HAVANA TIMES — Time heals all wounds. After 55 years the multinationals are back in Cuba and the last name of the President is still Castro. The exploitation of the island by the former, and the nationalization by the latter, now seem to be forgiven as multinational corporations get an early stake, and take a huge lead, ahead of local producers.
Evidence of the current administration’s economic priorities was outlined in bullet-point style a couple of weeks ago in Cuban newspapers. The occasion for the government progress report was a meeting of Cuban Government Ministers.
The meeting touched on various themes. There was general talk of corruption (the petroleum refining and distribution sectors were mentioned by name, so they must have really misbehaved).
Another keen observation was that we need to save more (of what? Everything I’m left to assume).
It was also pointed out that economic recovery means more stuff should be made here in Cuba, and more Cuban products should be sold to the outside world.
I remembered all of these two weeks after the fact because I had to do my laundry.
I was in the Havana neighborhood of Cerro at a store that sells domestic home appliances and foodstuffs in convertible pesos. As I looked at a choice of 4 detergents I had problem I rarely encounter here: choosing which one to buy. Choices of variety are an infrequent dilemma in a country where the economic system does to the Law of Supply and Demand what black holes do to the Law of Gravity.
One detergent was 55 centavos (0.60 USD) and the other was 50 centavos (0.50 USD).
I decided to make a decision go for the cheaper, Cuban produced product.
Upon closer inspection of my choice I saw Chinese characters printed on the bag. What I had in my hands, the cheaper detergent, was not a Cuban product. It was made in China. The more expensive detergent was the Cuban detergent, made in Cerro; the very neighborhood I was doing my shopping in.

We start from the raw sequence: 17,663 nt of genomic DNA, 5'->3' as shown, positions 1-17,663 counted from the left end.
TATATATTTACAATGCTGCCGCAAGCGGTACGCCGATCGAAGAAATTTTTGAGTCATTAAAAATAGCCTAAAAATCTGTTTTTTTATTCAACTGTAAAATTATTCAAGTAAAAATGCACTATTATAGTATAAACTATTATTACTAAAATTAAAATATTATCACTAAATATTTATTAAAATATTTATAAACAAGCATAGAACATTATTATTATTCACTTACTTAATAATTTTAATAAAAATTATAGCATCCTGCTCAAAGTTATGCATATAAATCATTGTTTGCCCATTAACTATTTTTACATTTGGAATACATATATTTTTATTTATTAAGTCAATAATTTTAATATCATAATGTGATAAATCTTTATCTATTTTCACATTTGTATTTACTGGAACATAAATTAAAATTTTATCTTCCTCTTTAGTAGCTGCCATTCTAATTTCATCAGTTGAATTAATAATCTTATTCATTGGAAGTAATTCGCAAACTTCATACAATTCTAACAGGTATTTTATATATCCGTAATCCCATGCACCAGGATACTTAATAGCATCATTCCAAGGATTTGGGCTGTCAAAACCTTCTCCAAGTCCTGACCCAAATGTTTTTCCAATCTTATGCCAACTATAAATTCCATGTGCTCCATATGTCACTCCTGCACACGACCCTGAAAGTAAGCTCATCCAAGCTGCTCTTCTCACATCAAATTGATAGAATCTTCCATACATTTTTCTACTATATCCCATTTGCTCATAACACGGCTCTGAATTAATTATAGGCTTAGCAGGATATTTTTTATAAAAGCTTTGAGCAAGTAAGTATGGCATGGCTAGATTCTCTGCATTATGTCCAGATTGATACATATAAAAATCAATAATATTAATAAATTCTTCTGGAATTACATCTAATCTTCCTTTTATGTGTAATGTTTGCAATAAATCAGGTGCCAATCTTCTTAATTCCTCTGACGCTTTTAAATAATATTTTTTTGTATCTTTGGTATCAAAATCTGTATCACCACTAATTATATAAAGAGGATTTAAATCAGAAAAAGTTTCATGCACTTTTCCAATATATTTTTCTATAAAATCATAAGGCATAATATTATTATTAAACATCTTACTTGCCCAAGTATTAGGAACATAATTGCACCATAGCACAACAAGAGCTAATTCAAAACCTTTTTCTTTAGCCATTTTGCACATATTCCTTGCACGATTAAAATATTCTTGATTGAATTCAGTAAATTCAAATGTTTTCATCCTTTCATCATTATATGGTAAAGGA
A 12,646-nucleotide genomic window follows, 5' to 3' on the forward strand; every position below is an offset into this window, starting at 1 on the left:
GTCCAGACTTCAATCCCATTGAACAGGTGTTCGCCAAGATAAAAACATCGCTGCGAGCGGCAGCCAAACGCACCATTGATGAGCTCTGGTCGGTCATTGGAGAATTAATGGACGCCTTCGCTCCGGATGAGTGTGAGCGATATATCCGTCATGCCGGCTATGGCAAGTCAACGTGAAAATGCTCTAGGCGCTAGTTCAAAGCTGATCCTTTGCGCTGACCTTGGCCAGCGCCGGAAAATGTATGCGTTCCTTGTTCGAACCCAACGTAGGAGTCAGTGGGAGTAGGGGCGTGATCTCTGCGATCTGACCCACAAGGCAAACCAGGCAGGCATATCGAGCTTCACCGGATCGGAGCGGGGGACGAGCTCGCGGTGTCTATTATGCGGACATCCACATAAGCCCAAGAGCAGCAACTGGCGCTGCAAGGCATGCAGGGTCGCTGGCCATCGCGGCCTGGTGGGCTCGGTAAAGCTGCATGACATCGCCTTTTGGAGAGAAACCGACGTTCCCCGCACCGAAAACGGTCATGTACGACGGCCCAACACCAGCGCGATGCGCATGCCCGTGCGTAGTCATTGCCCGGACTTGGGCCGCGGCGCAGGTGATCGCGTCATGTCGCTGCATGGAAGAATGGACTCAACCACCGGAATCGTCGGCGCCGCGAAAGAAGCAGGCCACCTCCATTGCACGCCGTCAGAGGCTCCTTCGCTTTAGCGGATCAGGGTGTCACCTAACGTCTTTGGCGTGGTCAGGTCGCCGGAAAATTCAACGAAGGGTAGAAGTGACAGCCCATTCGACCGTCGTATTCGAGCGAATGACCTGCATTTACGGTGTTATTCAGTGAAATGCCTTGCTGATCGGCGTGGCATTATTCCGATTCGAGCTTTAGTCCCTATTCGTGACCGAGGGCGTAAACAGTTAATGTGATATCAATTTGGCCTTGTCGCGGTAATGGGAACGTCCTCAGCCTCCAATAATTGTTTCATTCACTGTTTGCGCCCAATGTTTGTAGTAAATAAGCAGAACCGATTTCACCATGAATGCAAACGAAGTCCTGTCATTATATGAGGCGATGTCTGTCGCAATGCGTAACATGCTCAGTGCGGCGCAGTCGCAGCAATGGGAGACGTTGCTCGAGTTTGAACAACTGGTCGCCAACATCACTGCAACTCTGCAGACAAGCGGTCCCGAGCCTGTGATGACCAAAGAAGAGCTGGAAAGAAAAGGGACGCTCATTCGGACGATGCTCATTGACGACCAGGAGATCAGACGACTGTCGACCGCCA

That is when I remembered the bullet points about the Council of Ministers meeting.
Was this economic oddity of the local brand costing 10% more than the imported Chinese brand a result of corruption, lazy management, or bad economic planning?
I thought more. Maybe someone at the store just got the price tags backwards.
The checkout counter confirmed that the detergent that traveled from the other side of the world is cheaper than the detergent that is made right down the street.
According to the notes from the Council of Ministers meeting they are quite aware that “defects and limitations” in the economic plan cause the kind of contradictions I experienced with my detergent shopping.
That is why President Raul Castro is hurrying along with changes that were probably not envisioned as possible during the past 20 years. His economic plan involving private ownership, private management, and multinational corporation partnership is a drastic change from the state-makes-everything model that preceded it.
But it seems that in all this haste the path of least resistance belongs to the multinational corporations, not indigenous Cuban entrepreneurship.
The proof of the multinational takeover is in the streets and on the store shelves of Havana.
Nestle, not exactly what comes to mind when thinking of a Socialist Revolutionary force in the world, is selling everything from ice cream, to prepackaged junk food, to bottled water. Everywhere.
Havana Club is half owned by the French multinational beverage company Pernod Ricard. This multinational also counts Absolute Vodka, Kahlua liqueur, and Malibu Rum, among its dozens of brands.
The Bucanero and Cristal beer brands are managed by a Canadian multinational.
Even famed Cuban tobacco product lines, including most cigarette production, are now business partnerships between Cuban state companies and Brazilian distributors.
My laundry detergent, as an imported item, is the product of this rise of the multinationals in Cuba, just as much as it is the failing of 55 years of state centered production policy.
If increasing local production of goods is a serious agenda item for President Castro’s government then it needs to slow down the growth of multinationals while permitting Cubans to collectivize workplaces, access larger business start-up loans, and import machinery and raw materials.
In their bullet-pointed report the Council of Ministers noted that in the last 10 years the country has imported 680 million CUC worth of stuff they used to produce here, including my laundry detergent.
This trend will continue as long as the government favors large multinationals with their economic reforms.